Indonesian Waters and Indonesian Jurisdiction (RPP Kamla). Due to
these two planned regulations, rumors have spread that domestic rivalry arises between the legal authority of governmental agencies in the realm of maritime security and law enforcement. As observed in the recent congressional hearing between Bakamla and Committee I of the House, maritime security enforcement in Indonesia faces many issues, including the overlapping authority between government agencies, the shortage of fuel, the shortage of ships, and the lack of aerial-based information. However, apart from internal problems, the government’s efforts to improve law enforcement capabilities and maintain security in the Natuna
Sea Area through Bakamla are a necessary breakthrough to reduce law violations by foreign parties. In this MP, UAV procurement is the cornerstone of a new approach to face novel maritime security challenges.
Although the type of the UAV is yet to be disclosed, Bakamla’s Research and Development Team has mentioned that it should be able to be launched from a naval vessel. Taking into account the UAV used by other maritime security agencies, such as the United States Coast Guard (USCG), then the UAV that Bakamla seeks could mirror that of Boeing Insitu ScanEagle. The USCG believes that ScanEagle is a cost-effective way to address the operational requirement for a constant aerial surveillance capability, as it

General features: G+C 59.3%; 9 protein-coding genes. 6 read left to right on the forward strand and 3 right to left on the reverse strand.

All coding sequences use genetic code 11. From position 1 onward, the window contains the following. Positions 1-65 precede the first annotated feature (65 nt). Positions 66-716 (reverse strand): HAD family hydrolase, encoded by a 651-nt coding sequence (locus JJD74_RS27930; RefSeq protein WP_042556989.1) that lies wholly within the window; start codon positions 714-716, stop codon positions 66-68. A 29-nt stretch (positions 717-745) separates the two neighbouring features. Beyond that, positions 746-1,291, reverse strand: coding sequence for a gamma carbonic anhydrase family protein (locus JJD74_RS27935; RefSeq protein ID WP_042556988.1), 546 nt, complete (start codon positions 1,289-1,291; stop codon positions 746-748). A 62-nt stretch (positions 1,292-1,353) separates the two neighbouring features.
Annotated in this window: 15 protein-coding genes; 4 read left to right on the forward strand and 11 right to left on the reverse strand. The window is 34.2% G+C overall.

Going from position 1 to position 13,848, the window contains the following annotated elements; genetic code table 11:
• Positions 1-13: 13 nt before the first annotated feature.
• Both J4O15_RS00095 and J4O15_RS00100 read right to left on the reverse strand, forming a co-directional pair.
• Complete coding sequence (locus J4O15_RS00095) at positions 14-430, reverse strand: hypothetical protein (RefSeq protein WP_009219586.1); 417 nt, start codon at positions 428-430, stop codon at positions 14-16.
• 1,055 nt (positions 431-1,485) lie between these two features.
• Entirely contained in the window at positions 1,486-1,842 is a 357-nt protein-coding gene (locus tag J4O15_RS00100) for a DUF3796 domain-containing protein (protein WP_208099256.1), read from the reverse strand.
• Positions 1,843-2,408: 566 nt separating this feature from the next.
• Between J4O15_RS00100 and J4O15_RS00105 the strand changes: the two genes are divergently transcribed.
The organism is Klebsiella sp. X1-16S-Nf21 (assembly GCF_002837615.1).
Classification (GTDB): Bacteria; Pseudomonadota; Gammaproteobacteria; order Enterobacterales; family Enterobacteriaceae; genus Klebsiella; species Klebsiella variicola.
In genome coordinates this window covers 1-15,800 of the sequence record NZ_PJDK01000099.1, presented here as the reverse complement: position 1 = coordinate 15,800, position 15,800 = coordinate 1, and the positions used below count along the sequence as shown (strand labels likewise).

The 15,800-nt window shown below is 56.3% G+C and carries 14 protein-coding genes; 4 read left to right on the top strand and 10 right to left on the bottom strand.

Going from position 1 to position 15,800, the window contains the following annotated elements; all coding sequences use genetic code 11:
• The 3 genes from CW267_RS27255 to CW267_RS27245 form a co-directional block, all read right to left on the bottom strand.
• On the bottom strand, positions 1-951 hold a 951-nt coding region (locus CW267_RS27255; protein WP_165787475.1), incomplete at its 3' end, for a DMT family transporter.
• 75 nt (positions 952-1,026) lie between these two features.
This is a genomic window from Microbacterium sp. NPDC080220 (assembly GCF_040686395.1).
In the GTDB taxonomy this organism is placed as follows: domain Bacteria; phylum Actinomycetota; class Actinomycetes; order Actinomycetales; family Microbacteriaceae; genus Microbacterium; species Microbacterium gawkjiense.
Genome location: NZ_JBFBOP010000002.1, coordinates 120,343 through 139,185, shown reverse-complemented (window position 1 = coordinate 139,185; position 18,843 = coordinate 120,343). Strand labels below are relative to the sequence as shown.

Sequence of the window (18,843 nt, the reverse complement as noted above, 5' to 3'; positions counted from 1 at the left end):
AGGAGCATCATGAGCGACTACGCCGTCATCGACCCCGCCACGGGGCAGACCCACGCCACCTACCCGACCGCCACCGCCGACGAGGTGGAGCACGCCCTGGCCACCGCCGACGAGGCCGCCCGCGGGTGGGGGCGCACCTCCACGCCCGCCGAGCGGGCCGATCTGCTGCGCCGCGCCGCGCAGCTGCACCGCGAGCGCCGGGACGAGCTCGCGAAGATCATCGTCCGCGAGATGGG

significantly broadens maritime awareness and disseminates the much-needed information on hazards and threats. Moreover, as it needs to have sea-borne capabilities, this UAV could also have an extended period to be